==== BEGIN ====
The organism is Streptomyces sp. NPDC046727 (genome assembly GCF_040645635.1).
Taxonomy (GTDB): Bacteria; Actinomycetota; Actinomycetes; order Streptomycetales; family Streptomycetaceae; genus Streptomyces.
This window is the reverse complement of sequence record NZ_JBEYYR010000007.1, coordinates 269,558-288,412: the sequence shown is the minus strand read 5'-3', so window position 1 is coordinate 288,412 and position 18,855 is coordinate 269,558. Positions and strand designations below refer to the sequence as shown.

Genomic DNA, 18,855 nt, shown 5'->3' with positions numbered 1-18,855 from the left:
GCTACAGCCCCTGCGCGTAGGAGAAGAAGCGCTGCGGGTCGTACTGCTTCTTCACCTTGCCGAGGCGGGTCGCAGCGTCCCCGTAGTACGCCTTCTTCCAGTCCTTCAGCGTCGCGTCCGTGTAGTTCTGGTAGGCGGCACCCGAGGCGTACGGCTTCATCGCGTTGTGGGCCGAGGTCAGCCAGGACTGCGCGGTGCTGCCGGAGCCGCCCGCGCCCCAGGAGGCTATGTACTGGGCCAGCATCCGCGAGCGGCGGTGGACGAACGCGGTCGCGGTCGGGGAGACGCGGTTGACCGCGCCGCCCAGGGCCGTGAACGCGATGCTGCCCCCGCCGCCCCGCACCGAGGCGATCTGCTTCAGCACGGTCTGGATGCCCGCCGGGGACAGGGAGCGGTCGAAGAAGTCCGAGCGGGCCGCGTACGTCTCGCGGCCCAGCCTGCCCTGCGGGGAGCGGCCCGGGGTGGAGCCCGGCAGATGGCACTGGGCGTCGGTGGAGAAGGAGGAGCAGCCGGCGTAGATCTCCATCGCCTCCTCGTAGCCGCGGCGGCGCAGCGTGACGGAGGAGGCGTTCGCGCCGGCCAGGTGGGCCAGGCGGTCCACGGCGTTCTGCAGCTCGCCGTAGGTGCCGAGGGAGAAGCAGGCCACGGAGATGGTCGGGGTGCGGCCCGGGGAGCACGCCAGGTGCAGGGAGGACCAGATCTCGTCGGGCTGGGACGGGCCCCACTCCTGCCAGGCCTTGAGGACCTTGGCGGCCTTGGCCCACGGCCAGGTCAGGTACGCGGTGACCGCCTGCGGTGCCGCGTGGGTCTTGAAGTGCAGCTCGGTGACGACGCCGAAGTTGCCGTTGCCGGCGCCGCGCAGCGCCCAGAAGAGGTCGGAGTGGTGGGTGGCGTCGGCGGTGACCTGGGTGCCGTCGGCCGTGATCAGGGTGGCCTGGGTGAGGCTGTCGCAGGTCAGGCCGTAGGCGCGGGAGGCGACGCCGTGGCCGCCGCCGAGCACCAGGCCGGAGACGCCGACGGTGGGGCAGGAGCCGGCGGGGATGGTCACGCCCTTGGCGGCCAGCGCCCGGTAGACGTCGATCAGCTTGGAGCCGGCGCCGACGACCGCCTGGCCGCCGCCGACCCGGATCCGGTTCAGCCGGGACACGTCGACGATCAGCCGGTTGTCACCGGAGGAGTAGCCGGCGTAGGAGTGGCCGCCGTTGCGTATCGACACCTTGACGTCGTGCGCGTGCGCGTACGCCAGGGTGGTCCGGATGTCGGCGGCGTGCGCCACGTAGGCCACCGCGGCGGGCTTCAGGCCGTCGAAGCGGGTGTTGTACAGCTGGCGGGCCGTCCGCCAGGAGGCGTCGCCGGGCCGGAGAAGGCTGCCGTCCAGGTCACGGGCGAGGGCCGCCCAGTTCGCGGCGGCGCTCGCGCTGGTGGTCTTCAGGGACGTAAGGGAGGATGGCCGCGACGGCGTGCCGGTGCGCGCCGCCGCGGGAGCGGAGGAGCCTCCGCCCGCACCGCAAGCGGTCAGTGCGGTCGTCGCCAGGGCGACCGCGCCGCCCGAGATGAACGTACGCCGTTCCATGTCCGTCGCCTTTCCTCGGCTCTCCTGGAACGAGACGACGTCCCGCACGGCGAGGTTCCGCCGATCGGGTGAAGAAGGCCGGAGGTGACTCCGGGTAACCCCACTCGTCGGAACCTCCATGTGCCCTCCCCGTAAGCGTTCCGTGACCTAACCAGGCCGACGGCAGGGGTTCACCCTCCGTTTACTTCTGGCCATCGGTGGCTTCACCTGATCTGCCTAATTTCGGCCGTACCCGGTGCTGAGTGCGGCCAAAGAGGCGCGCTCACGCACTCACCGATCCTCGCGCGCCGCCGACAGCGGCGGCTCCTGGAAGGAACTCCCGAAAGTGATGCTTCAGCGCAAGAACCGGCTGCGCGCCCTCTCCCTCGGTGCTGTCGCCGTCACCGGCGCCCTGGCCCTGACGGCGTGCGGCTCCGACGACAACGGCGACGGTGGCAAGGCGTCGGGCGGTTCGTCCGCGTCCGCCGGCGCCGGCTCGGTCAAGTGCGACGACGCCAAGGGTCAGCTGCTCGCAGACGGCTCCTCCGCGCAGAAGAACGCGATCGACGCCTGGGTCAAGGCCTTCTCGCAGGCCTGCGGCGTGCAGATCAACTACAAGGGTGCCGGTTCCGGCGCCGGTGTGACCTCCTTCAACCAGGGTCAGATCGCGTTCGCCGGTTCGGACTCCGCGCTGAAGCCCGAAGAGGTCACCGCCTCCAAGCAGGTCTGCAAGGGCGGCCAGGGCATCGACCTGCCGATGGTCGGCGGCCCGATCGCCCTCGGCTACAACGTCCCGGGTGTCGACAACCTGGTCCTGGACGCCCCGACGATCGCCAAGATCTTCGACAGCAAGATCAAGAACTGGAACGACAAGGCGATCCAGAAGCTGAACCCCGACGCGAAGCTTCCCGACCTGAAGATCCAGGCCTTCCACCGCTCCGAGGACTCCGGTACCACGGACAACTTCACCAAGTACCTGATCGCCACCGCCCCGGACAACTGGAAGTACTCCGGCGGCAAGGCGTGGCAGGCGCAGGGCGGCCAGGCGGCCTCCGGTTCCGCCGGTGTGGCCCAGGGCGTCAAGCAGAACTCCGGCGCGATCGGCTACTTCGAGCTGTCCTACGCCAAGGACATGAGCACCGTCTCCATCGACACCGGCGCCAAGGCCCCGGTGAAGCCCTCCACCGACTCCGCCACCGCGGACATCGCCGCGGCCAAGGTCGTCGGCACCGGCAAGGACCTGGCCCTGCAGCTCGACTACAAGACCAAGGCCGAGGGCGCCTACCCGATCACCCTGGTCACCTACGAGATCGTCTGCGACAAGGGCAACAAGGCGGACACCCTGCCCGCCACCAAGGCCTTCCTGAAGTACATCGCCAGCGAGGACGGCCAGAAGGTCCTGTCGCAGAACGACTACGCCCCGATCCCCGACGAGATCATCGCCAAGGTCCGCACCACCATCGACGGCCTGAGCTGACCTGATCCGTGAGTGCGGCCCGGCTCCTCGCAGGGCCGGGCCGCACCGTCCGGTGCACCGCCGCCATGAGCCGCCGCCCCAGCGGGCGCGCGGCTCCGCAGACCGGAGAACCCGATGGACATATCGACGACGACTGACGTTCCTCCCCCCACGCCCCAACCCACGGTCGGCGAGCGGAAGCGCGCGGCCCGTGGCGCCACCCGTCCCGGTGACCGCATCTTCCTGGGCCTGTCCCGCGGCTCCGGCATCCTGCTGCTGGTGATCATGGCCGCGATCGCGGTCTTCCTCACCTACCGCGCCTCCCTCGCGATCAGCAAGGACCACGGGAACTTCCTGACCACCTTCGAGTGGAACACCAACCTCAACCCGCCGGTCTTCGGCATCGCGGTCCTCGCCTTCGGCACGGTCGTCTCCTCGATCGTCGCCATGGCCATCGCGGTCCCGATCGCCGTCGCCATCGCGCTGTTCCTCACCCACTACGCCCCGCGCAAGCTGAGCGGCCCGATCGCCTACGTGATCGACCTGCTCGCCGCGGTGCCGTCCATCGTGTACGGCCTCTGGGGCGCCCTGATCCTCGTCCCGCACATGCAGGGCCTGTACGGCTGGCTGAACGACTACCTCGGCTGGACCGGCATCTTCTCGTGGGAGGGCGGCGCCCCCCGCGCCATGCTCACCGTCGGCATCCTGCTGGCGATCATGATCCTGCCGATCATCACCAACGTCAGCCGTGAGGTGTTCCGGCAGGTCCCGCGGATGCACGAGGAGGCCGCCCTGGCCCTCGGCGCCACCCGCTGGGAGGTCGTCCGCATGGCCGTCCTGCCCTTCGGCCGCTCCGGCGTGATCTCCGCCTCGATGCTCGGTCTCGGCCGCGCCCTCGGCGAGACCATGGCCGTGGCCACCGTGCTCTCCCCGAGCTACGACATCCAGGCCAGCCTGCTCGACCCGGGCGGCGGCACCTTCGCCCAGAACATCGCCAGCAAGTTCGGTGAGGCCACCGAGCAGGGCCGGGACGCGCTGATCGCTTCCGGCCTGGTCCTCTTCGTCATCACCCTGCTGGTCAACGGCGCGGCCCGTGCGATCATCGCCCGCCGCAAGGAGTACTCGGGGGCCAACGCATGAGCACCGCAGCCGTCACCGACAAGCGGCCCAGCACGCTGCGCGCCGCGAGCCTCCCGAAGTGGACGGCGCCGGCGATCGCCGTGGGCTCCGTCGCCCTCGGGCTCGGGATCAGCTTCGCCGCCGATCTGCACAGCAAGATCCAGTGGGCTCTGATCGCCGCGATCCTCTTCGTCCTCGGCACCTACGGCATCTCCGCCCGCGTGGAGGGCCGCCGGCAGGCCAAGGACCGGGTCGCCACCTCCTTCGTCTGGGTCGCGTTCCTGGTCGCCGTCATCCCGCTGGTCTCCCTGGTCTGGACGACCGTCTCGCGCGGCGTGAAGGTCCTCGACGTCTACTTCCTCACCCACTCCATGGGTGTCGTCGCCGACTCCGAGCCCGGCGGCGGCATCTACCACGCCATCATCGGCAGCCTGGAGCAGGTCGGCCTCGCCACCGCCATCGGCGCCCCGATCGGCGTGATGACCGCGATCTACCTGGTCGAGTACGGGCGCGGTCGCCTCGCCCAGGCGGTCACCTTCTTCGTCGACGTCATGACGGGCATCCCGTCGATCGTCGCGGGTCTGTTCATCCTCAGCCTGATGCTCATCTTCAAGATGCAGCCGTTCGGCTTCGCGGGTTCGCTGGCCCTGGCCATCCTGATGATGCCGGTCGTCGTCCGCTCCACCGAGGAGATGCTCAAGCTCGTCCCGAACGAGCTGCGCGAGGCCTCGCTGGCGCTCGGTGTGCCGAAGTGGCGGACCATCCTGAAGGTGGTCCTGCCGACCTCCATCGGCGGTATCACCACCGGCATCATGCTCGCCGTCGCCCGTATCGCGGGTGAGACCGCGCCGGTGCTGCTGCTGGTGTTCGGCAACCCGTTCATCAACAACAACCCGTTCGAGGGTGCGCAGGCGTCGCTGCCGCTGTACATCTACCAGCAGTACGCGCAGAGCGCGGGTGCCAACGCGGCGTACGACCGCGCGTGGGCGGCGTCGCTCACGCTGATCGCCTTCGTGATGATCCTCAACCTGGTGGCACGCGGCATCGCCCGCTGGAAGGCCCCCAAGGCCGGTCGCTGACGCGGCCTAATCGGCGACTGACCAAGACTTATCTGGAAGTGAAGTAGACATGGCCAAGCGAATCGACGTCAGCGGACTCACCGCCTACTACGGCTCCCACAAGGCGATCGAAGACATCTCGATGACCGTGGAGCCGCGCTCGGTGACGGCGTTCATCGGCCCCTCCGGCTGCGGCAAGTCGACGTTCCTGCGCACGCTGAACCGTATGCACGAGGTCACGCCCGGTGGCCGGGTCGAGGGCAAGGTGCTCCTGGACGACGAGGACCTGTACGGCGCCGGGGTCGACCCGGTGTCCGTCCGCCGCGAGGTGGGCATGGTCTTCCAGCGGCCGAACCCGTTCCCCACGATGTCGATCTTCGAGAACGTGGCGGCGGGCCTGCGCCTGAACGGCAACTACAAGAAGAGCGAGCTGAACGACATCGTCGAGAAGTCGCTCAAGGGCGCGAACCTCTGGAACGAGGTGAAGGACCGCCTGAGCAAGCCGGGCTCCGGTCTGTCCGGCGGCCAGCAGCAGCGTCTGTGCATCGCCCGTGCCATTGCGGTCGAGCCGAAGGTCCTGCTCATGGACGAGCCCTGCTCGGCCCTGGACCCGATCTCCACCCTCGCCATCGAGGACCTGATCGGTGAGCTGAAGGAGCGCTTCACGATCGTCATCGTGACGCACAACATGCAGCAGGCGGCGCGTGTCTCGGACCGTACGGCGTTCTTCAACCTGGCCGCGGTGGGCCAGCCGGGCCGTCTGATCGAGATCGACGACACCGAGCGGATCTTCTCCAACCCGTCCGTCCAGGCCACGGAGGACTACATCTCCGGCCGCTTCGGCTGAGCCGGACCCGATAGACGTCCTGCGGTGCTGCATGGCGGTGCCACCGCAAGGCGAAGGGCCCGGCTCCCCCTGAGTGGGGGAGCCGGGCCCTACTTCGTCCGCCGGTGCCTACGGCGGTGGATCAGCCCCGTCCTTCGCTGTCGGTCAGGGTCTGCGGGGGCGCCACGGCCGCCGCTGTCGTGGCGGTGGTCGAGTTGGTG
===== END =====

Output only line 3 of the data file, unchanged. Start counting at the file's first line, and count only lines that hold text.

This window is the reverse complement of sequence record NZ_JBEYYR010000007.1, coordinates 269,558-288,412: the sequence shown is the minus strand read 5'-3', so window position 1 is coordinate 288,412 and position 18,855 is coordinate 269,558. Positions and strand designations below refer to the sequence as shown.